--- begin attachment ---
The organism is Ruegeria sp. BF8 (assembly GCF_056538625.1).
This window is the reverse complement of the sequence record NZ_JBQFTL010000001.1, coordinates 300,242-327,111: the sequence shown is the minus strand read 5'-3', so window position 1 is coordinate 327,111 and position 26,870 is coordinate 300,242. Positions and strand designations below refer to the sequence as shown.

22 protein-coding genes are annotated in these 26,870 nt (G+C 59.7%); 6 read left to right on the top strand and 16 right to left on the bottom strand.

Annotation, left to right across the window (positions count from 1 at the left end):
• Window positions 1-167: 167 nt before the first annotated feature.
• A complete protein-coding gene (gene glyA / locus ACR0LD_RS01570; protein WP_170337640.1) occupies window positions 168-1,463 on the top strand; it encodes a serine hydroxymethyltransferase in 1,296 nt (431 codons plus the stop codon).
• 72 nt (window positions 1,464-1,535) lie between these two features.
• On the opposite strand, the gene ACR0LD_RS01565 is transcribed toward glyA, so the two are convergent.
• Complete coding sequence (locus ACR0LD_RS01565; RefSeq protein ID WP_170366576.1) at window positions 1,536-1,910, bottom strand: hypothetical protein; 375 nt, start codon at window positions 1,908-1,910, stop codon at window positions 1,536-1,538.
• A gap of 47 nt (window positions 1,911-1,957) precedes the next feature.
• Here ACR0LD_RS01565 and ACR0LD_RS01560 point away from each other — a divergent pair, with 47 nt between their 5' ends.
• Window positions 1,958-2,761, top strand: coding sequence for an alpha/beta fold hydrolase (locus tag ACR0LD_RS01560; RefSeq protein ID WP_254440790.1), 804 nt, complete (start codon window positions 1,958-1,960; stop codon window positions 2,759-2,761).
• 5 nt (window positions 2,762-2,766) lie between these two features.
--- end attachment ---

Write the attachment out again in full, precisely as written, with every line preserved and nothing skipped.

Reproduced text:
The organism is Ruegeria sp. BF8 (assembly GCF_056538625.1).
This window is the reverse complement of the sequence record NZ_JBQFTL010000001.1, coordinates 300,242-327,111: the sequence shown is the minus strand read 5'-3', so window position 1 is coordinate 327,111 and position 26,870 is coordinate 300,242. Positions and strand designations below refer to the sequence as shown.

22 protein-coding genes are annotated in these 26,870 nt (G+C 59.7%); 6 read left to right on the top strand and 16 right to left on the bottom strand.

Annotation, left to right across the window (positions count from 1 at the left end):
• Window positions 1-167: 167 nt before the first annotated feature.
• A complete protein-coding gene (gene glyA / locus ACR0LD_RS01570; protein WP_170337640.1) occupies window positions 168-1,463 on the top strand; it encodes a serine hydroxymethyltransferase in 1,296 nt (431 codons plus the stop codon).
• 72 nt (window positions 1,464-1,535) lie between these two features.
• On the opposite strand, the gene ACR0LD_RS01565 is transcribed toward glyA, so the two are convergent.
• Complete coding sequence (locus ACR0LD_RS01565; RefSeq protein ID WP_170366576.1) at window positions 1,536-1,910, bottom strand: hypothetical protein; 375 nt, start codon at window positions 1,908-1,910, stop codon at window positions 1,536-1,538.
• A gap of 47 nt (window positions 1,911-1,957) precedes the next feature.
• Here ACR0LD_RS01565 and ACR0LD_RS01560 point away from each other — a divergent pair, with 47 nt between their 5' ends.
• Window positions 1,958-2,761, top strand: coding sequence for an alpha/beta fold hydrolase (locus tag ACR0LD_RS01560; RefSeq protein ID WP_254440790.1), 804 nt, complete (start codon window positions 1,958-1,960; stop codon window positions 2,759-2,761).
• 5 nt (window positions 2,762-2,766) lie between these two features.